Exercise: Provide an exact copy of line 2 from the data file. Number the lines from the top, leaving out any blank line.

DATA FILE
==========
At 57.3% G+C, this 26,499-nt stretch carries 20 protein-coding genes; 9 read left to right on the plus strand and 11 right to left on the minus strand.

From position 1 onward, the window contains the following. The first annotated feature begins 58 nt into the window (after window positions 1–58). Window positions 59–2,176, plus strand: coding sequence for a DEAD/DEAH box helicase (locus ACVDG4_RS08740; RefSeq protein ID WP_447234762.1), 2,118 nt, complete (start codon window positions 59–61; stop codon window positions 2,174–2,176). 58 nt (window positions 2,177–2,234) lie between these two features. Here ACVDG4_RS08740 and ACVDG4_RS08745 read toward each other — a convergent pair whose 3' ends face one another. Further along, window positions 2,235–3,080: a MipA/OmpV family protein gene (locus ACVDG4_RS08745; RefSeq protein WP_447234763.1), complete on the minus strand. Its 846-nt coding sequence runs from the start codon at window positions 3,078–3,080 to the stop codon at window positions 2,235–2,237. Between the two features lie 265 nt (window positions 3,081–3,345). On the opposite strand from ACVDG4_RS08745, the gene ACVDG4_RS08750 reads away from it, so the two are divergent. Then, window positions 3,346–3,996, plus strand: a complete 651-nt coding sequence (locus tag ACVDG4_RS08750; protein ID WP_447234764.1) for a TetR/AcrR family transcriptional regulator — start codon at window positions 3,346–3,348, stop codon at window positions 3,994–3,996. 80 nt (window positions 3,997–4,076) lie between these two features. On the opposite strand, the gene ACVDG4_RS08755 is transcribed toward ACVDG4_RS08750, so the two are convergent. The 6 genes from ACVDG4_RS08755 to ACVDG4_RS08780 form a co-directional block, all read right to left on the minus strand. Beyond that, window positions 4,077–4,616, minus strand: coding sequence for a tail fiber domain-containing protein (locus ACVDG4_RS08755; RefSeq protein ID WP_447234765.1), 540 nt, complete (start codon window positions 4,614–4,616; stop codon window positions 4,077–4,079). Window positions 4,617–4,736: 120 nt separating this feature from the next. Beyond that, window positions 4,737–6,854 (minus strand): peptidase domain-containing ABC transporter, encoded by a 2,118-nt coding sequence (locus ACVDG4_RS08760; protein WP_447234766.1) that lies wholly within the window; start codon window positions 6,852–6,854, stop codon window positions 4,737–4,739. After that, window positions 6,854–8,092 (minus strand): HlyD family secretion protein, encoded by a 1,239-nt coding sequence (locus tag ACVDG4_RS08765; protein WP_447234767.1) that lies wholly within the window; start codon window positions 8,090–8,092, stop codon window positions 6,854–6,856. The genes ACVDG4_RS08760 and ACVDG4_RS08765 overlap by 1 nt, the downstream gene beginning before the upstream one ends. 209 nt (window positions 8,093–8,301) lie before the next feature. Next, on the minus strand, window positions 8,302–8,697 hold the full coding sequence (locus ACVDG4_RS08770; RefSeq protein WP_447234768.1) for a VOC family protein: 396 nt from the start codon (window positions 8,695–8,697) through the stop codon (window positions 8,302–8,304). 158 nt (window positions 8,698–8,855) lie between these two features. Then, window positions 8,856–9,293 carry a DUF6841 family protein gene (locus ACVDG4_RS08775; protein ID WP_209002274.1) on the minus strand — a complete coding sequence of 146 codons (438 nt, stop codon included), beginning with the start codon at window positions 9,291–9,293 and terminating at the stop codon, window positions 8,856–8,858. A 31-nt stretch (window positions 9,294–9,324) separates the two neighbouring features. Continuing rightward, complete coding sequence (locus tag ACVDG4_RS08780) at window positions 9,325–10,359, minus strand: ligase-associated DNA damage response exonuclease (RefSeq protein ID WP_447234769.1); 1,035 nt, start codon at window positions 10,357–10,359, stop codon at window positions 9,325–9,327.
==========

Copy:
From position 1 onward, the window contains the following. The first annotated feature begins 58 nt into the window (after window positions 1–58). Window positions 59–2,176, plus strand: coding sequence for a DEAD/DEAH box helicase (locus ACVDG4_RS08740; RefSeq protein ID WP_447234762.1), 2,118 nt, complete (start codon window positions 59–61; stop codon window positions 2,174–2,176). 58 nt (window positions 2,177–2,234) lie between these two features. Here ACVDG4_RS08740 and ACVDG4_RS08745 read toward each other — a convergent pair whose 3' ends face one another. Further along, window positions 2,235–3,080: a MipA/OmpV family protein gene (locus ACVDG4_RS08745; RefSeq protein WP_447234763.1), complete on the minus strand. Its 846-nt coding sequence runs from the start codon at window positions 3,078–3,080 to the stop codon at window positions 2,235–2,237. Between the two features lie 265 nt (window positions 3,081–3,345). On the opposite strand from ACVDG4_RS08745, the gene ACVDG4_RS08750 reads away from it, so the two are divergent. Then, window positions 3,346–3,996, plus strand: a complete 651-nt coding sequence (locus tag ACVDG4_RS08750; protein ID WP_447234764.1) for a TetR/AcrR family transcriptional regulator — start codon at window positions 3,346–3,348, stop codon at window positions 3,994–3,996. 80 nt (window positions 3,997–4,076) lie between these two features. On the opposite strand, the gene ACVDG4_RS08755 is transcribed toward ACVDG4_RS08750, so the two are convergent. The 6 genes from ACVDG4_RS08755 to ACVDG4_RS08780 form a co-directional block, all read right to left on the minus strand. Beyond that, window positions 4,077–4,616, minus strand: coding sequence for a tail fiber domain-containing protein (locus ACVDG4_RS08755; RefSeq protein ID WP_447234765.1), 540 nt, complete (start codon window positions 4,614–4,616; stop codon window positions 4,077–4,079). Window positions 4,617–4,736: 120 nt separating this feature from the next. Beyond that, window positions 4,737–6,854 (minus strand): peptidase domain-containing ABC transporter, encoded by a 2,118-nt coding sequence (locus ACVDG4_RS08760; protein WP_447234766.1) that lies wholly within the window; start codon window positions 6,852–6,854, stop codon window positions 4,737–4,739. After that, window positions 6,854–8,092 (minus strand): HlyD family secretion protein, encoded by a 1,239-nt coding sequence (locus tag ACVDG4_RS08765; protein WP_447234767.1) that lies wholly within the window; start codon window positions 8,090–8,092, stop codon window positions 6,854–6,856. The genes ACVDG4_RS08760 and ACVDG4_RS08765 overlap by 1 nt, the downstream gene beginning before the upstream one ends. 209 nt (window positions 8,093–8,301) lie before the next feature. Next, on the minus strand, window positions 8,302–8,697 hold the full coding sequence (locus ACVDG4_RS08770; RefSeq protein WP_447234768.1) for a VOC family protein: 396 nt from the start codon (window positions 8,695–8,697) through the stop codon (window positions 8,302–8,304). 158 nt (window positions 8,698–8,855) lie between these two features. Then, window positions 8,856–9,293 carry a DUF6841 family protein gene (locus ACVDG4_RS08775; protein ID WP_209002274.1) on the minus strand — a complete coding sequence of 146 codons (438 nt, stop codon included), beginning with the start codon at window positions 9,291–9,293 and terminating at the stop codon, window positions 8,856–8,858. A 31-nt stretch (window positions 9,294–9,324) separates the two neighbouring features. Continuing rightward, complete coding sequence (locus tag ACVDG4_RS08780) at window positions 9,325–10,359, minus strand: ligase-associated DNA damage response exonuclease (RefSeq protein ID WP_447234769.1); 1,035 nt, start codon at window positions 10,357–10,359, stop codon at window positions 9,325–9,327.